The control circuits for the prior art systems required three different controllers, one for handling system memory, one for handling of text information and one for handling of graphic information. These systems often resulted in bottlenecks at the video memory.
The text subsystem is only required if the performance of the bit-mapped controller subsystem is insufficient to handle text in a reasonable period of time. Today in a number of products, the text and graphics are combined into one subsystem. These systems, however, have the drawback that they must have physically separate data buses between the least part of the system memory and the display memory. In one example--part of the main system memory is in a shared memory space with the display data, there is a separate isolated data bus that connects to a high speed ROM that is used to contain important (for performance) routines.
Due to the fact that most display devices must be constantly refreshed with display data, there is a need for a relatively constant "background" task that continually transfers the contents of the display memory to the display device. This "background" with normal RAMs can monopolize the data bus into and out of the RAMs for as much as 85% (percent). With the multiport video RAM type device (such as Texas Instruments Inc's TMS4161 for example), the amount of data bus requirement needed for the display refresh task can be dropped down to less than 3%. On the other hand, the aformentioned bottleneck created when other types of RAMs are used.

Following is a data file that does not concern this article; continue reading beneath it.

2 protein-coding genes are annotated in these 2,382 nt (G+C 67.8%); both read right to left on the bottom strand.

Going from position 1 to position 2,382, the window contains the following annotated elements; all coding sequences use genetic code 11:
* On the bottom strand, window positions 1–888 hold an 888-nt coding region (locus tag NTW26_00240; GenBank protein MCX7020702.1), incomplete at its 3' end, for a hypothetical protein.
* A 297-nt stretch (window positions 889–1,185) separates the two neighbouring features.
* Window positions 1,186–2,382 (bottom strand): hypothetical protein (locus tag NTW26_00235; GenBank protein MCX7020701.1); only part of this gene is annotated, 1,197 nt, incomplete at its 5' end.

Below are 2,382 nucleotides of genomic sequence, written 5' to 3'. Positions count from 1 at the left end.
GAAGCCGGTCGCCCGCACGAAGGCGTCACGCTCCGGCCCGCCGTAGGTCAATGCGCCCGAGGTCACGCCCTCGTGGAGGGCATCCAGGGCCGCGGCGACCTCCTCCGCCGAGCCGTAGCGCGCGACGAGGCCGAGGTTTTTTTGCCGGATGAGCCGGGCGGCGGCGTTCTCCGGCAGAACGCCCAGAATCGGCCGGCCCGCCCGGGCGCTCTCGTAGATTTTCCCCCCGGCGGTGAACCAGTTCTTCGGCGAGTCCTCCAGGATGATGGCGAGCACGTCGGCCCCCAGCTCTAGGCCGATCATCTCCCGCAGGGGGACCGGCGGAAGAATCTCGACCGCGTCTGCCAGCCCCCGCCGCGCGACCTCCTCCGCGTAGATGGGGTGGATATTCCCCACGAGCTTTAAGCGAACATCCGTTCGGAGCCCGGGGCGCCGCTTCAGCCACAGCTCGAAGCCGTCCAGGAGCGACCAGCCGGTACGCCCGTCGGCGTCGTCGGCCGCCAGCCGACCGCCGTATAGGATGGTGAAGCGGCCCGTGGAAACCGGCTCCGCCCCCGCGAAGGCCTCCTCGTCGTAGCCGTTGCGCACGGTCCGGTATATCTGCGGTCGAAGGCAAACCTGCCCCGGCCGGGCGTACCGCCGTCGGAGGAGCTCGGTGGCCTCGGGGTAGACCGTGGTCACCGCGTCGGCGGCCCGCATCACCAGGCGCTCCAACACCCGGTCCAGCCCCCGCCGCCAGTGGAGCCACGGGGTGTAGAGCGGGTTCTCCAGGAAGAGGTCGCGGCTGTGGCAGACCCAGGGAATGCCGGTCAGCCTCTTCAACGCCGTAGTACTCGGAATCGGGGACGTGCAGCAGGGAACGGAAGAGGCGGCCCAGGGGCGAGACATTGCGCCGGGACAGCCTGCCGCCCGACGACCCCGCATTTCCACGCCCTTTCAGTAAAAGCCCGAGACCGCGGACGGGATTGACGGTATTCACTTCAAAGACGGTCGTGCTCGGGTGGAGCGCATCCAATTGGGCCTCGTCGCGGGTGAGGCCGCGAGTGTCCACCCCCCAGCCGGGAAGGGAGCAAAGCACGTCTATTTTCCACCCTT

In systems using conventional memories for holding the display data it is imperative that the significant portion of the processor's main system memory not be on the same physical data bus as the display data bus, or else the system performance would be substantially reduced. For example if the processor were connected on a bus where 80% of the bus cycles were allocated to display refresh, the overall system performance could be degraded by as much as 5 times (due to only getting 20% or 1/5th of the accesses).